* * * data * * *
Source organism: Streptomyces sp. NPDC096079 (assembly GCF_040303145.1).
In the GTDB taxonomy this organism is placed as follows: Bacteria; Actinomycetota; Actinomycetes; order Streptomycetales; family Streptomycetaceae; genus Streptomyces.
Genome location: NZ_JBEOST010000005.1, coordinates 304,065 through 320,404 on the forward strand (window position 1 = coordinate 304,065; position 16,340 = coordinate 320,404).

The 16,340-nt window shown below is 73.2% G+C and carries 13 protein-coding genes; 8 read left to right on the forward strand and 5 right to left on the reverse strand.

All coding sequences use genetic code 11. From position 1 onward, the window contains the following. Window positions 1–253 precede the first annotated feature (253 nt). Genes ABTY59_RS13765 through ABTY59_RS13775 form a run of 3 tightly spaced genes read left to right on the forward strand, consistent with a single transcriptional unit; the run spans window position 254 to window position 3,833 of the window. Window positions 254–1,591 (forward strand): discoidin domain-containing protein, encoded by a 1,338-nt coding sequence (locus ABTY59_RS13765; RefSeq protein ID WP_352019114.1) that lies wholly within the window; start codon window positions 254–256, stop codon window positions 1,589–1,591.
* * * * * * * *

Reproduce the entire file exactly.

Source organism: Streptomyces sp. NPDC096079 (assembly GCF_040303145.1).
In the GTDB taxonomy this organism is placed as follows: Bacteria; Actinomycetota; Actinomycetes; order Streptomycetales; family Streptomycetaceae; genus Streptomyces.
Genome location: NZ_JBEOST010000005.1, coordinates 304,065 through 320,404 on the forward strand (window position 1 = coordinate 304,065; position 16,340 = coordinate 320,404).

The 16,340-nt window shown below is 73.2% G+C and carries 13 protein-coding genes; 8 read left to right on the forward strand and 5 right to left on the reverse strand.

All coding sequences use genetic code 11. From position 1 onward, the window contains the following. Window positions 1–253 precede the first annotated feature (253 nt). Genes ABTY59_RS13765 through ABTY59_RS13775 form a run of 3 tightly spaced genes read left to right on the forward strand, consistent with a single transcriptional unit; the run spans window position 254 to window position 3,833 of the window. Window positions 254–1,591 (forward strand): discoidin domain-containing protein, encoded by a 1,338-nt coding sequence (locus ABTY59_RS13765; RefSeq protein ID WP_352019114.1) that lies wholly within the window; start codon window positions 254–256, stop codon window positions 1,589–1,591.